Despite the fact that 2010’s 7th Saw entry was subtitled The Final Chapter, the little horror series that could has continued to soldier on with an additional 3 sequels, proving that positive financial returns will always take priority over creativity.
Now, that’s not to say that The Final Chapter itself wasn’t somewhat creative – its traps were certainly elaborate in their genuine disgusting nature – and both the 8th and 9th films, 2017’s Jigsaw and 2021’s Spiral, managed to enhance the narrative we had come to expect from the series, but, overall, there was a certain scrappy magic to the original film that gradually dimmed with each subsequent sequel.
That being said, Saw X placing its story between the first and second film (so it really should be Saw 1.5 if we’re being chronologically technical) promises a glimmer of hope that Kevin Greutert‘s episode – this being his third as director after Saw VI and The Final Chapter – will adhere more to the earlier film’s temperament of blending a story with its scares over mere graphic gore for the pure sake of it.
And, indeed, after an early-set trapping sequence involving someone breaking their own fingers or risk having their eyeballs sucked out of their sockets – this imagery plastered heavily over the film’s marketing – Saw X settles into a surprisingly sombre mode, honouring its longstanding poster boy – Tobin Bell‘s suffering John Kramer, aka Jigsaw – by humanising him in a manner that sits at odds with our own good conscience. It’s always been one of the series’ major discussion points that as a serial killer figure Kramer hasn’t actually killed anyone himself. His traps (for the most part) have presented his victims with an option of survival, and though placing them in such traps is quite an extreme form of punishment for their crimes, them not being “innocent” means his methods are (in his view) justified.
Kramer and his long bout with cancer has been running through the Saw films from the beginning. You can wax lyrical all you want on the man having enough money to fund clearly expensive mechanical equipment for his traps but not want to put that to any of his treatment, but we wouldn’t have a near-two-decade-running series if there was common sense here, so it’s better to go along with the idea that Kramer has exhausted his options and he’d rather live out his days bettering the world by knocking off a few liars, cheats, and criminals.
That’s certainly the case in Saw X, as Kramer believes he has found a cure through an experimental program overseen by Dr. Cecilia Pederson (Synnøve Macody Lund), a Norwegian surgeon performing non-FDA-approved treatments out of a secret laboratory in Mexico. Kramer can respect her unorthodox methods, and he’s treated in such a kindly manner at the facility itself that it both allows us to warm to him in a fashion we wouldn’t expect, as well as barrack for him when he ultimately has to punish them for faking the entirety of the treatment itself.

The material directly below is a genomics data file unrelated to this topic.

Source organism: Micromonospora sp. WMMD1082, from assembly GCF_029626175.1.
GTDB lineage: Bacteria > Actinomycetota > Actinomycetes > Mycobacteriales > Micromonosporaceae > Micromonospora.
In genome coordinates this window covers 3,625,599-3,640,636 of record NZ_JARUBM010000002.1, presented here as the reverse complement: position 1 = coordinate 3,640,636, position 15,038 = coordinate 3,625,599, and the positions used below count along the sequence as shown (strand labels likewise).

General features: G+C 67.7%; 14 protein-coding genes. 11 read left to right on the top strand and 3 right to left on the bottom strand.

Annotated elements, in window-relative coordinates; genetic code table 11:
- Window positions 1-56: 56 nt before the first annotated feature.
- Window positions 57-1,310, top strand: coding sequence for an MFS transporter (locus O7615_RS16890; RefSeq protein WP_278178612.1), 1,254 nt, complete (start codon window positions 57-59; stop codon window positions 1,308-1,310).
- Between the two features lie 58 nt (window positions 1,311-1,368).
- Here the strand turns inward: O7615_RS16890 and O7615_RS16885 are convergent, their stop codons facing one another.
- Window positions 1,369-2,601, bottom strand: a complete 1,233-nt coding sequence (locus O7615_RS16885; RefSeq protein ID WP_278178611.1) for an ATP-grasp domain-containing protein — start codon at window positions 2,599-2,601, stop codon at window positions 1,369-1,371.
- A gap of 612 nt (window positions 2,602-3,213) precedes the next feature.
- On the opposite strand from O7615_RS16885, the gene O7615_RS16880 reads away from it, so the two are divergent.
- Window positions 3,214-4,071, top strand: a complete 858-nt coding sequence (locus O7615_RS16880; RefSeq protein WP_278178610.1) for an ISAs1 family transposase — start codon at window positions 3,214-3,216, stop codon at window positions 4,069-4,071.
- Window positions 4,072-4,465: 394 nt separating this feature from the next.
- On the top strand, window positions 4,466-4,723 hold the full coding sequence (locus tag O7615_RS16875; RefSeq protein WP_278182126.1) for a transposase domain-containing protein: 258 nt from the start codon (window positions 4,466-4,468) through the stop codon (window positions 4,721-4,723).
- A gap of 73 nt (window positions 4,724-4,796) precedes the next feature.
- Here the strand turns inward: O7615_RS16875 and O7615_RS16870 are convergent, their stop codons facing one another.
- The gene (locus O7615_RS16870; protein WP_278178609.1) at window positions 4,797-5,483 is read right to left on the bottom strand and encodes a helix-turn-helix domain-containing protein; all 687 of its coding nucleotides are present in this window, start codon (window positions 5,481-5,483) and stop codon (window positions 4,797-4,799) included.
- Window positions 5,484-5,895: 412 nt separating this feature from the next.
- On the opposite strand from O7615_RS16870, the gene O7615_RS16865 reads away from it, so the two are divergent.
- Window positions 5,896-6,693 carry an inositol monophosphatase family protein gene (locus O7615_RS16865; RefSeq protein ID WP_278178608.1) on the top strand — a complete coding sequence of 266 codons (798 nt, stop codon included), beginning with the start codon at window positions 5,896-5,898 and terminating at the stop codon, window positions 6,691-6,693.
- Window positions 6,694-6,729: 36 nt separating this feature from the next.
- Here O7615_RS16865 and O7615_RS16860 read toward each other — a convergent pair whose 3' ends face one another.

Yes, Cecilia and her motley crew are all con-artists, robbing the sick and vulnerable out of their hard-earned savings by preying on their weakness in their final hours of need. Suffice to say, when they all awaken in a wholly un-sterile looking warehouse, dazed, confused, and tied up to an apparatus of some sort, we’re entirely on Kramer’s side.
It’s here where Peter Goldfinger and Josh Stolberg‘s script embraces the violent, sickly nature of the series, and any viewers who have been wondering when Saw X will start to feel like a Saw film – the sequences surrounding John and his trip to Cecilia’s facility take up roughly the film’s first half – can settle in for pure gory carnage. We’re talking slicing off one’s own leg, self-performed brain surgery, and, in the aftermath of quite possibly the film’s most excruciating sequence, witnessing an unorthodox use of one’s own intestine; how this film wasn’t rated R18+ here is beyond me!
As each Saw sequel started to travel further and further away from the relatively humble beginnings of the 2004 original and the well-manoeuvred 2005 sequel with convoluted plot lines and overtly-exaggerated trappings, Saw X feels like more of a return to form. It doesn’t quite evoke the feelings of James Wan’s first film, but it feels slightly more modest in how it presents itself; most of the traps work within the realms of believability, which isn’t always the case in this series.
If you’ve never seen a Saw film then Saw X is not the place to start, and the filmmakers shouldn’t even expect to convert naysayers here. But for those that have stuck with the series through all its ups and downs, Saw X is a bloody reminder that before the tank is utilised to test your will to live, there’s a healthy amount of gas inside.
THREE AND A HALF STARS (OUT OF FIVE)
Saw X is now screening in Australian theatres.